Second place: Toyota C-HR
Distinctive styling, a smooth, refined engine and a supple chassis that rides and handles well mean the Toyota offers most of the attributes you want from a crossover. However, this 1.2 will cost business users more to run, while it’s not as practical as the versatile Ateca. Finance deals aren’t as competitive for private buyers, either, but strong fuel economy is a bonus.
Third place: Nissan Qashqai
The Qashqai is now looking a little old hat next to its newer rivals here, because the drab interior and sub-standard infotainment simply can’t compete. In 1.2-litre petrol form, it’s also not as good to drive, nor is it as economical, and it costs more than the Ateca. And while the Qashqai is practical, it’s not as comfortable as its rivals, especially the C-HR.
Other options for similar money...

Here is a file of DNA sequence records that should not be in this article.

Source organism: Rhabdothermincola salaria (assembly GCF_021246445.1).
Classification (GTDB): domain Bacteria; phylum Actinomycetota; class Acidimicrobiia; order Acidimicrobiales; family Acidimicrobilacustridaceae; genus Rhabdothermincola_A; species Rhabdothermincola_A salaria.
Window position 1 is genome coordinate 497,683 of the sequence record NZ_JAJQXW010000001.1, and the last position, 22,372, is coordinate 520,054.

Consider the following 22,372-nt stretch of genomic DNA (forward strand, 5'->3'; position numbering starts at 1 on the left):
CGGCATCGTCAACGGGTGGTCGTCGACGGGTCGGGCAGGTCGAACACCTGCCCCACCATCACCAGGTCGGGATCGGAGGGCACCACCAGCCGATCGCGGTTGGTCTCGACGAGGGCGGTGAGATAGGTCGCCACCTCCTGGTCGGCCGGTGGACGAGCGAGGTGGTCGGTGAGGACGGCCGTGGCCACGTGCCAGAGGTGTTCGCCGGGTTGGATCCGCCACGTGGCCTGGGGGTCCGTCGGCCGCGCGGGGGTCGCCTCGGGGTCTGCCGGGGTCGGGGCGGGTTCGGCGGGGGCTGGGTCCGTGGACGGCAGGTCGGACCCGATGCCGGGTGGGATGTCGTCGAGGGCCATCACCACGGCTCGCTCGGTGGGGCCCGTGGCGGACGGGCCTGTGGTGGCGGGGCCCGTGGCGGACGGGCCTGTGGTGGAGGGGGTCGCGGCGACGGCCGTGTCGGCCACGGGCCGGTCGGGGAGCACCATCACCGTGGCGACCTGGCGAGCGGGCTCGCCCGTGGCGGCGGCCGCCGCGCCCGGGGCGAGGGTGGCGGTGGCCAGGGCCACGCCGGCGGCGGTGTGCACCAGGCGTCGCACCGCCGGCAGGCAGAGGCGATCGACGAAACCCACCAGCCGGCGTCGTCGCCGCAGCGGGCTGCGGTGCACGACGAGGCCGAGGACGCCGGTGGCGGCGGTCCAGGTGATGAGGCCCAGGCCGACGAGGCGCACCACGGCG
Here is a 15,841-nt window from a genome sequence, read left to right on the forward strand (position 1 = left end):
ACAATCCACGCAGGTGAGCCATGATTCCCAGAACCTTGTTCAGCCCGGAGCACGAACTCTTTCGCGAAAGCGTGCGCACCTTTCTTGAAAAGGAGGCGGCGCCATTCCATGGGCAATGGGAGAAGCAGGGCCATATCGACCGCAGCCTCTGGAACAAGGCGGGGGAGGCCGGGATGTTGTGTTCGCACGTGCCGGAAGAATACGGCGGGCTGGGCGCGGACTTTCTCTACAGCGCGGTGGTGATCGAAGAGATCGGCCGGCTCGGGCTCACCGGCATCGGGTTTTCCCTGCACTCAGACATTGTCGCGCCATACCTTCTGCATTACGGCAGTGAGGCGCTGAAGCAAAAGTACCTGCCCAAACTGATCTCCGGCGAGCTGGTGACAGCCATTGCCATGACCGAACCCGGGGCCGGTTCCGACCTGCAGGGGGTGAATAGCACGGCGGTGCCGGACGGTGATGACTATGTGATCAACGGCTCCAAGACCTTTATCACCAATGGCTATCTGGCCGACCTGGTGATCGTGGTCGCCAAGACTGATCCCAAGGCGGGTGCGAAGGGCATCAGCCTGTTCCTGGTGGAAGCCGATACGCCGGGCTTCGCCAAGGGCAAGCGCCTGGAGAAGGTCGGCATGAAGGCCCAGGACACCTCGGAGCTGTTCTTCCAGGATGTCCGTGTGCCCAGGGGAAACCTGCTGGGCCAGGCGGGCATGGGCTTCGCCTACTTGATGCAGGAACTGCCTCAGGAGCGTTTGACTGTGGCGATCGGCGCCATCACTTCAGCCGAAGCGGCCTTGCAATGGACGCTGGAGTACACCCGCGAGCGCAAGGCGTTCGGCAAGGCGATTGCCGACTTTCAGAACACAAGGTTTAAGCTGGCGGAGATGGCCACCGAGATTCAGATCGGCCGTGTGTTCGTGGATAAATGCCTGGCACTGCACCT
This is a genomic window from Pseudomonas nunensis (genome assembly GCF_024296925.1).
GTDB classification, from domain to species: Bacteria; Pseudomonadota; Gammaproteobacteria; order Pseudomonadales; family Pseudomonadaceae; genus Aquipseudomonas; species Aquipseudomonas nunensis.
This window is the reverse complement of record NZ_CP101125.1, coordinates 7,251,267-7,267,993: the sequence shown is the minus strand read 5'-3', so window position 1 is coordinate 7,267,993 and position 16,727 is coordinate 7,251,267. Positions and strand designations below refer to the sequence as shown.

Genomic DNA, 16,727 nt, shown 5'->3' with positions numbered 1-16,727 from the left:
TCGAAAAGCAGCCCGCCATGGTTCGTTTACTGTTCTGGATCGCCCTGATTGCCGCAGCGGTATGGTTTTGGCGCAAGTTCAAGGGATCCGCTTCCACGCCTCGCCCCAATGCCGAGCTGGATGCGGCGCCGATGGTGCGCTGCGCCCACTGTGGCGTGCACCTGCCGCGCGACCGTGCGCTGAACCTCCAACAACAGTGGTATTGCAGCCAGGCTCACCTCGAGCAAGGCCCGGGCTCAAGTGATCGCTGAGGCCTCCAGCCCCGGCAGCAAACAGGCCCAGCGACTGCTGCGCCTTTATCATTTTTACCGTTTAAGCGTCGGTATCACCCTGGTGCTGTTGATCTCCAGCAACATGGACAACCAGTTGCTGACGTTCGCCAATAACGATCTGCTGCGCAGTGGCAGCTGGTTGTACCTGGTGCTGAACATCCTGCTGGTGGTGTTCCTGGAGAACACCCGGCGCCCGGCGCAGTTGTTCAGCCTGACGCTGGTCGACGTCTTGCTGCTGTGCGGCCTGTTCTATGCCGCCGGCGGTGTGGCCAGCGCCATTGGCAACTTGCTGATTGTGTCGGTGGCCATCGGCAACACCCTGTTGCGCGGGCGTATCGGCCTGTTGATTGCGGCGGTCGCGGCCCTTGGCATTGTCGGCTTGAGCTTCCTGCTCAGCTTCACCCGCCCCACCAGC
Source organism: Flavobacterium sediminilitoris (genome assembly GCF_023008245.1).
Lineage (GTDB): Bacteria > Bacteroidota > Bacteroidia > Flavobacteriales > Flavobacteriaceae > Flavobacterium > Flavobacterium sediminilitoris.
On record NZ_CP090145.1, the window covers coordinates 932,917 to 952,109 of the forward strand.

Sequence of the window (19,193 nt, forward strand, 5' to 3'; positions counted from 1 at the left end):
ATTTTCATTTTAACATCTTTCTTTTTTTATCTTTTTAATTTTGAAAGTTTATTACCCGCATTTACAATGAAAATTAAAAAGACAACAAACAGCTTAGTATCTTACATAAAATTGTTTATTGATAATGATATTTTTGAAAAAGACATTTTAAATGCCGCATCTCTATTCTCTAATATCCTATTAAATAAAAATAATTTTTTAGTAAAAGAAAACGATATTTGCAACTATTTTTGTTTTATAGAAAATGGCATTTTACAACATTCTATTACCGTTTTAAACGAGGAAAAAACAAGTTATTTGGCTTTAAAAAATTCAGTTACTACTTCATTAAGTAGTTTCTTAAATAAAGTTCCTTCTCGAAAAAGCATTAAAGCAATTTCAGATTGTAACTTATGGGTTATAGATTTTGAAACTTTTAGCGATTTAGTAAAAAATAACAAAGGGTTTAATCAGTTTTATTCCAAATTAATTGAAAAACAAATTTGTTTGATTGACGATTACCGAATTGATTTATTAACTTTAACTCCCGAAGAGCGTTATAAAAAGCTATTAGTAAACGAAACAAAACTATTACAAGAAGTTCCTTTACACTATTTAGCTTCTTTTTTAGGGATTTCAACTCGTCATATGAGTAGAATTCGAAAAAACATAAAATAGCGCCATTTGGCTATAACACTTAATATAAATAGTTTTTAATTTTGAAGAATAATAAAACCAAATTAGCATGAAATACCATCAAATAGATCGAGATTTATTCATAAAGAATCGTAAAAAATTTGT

New: Renault Kadjar Dynamique Nav TCe 130
Price: £20,845Engine: 1.2-litre 4cyl, 128bhp
The Ateca pipped the Kadjar to top spot in the class, but for a little more money, you can get the Renault with more power from a 128bhp engine and even more kit than its rivals, including sat-nav in Dynamique Nav trim. It’s good value.
Used: Audi Q3 1.4 TFSI SE
Price: £20,500Engine: 1.4-litre 4cyl, 148bhp
If you want something a little more premium, and don’t mind buying used, a 1.4-litre petrol Audi Q3 SE is within reach. It’s a bit smaller than our trio, but still offers good practicality, on top of stronger badge appeal.
|SEAT Ateca 1.0 TSI SE||Toyota C-HR 1.2 Icon||Nissan Qashqai Acenta DIG-T 115|
|On-the-road price/total as tested||£20,125/£21,470||£20,995/£20,995||£20,935/£20,935|
|Residual value (after 3yrs/30,000)||£7,748/38.5%||£10,174/48.5%||£9,473/45.3%|
|Annual tax liability std/higher rate||£803/£1,606||£999/£1,998||£919/£1,838|
|Annual fuel cost (12k/20k miles)||£1,870/£3,117||£1,454/£2,423||£1,926/£3,209|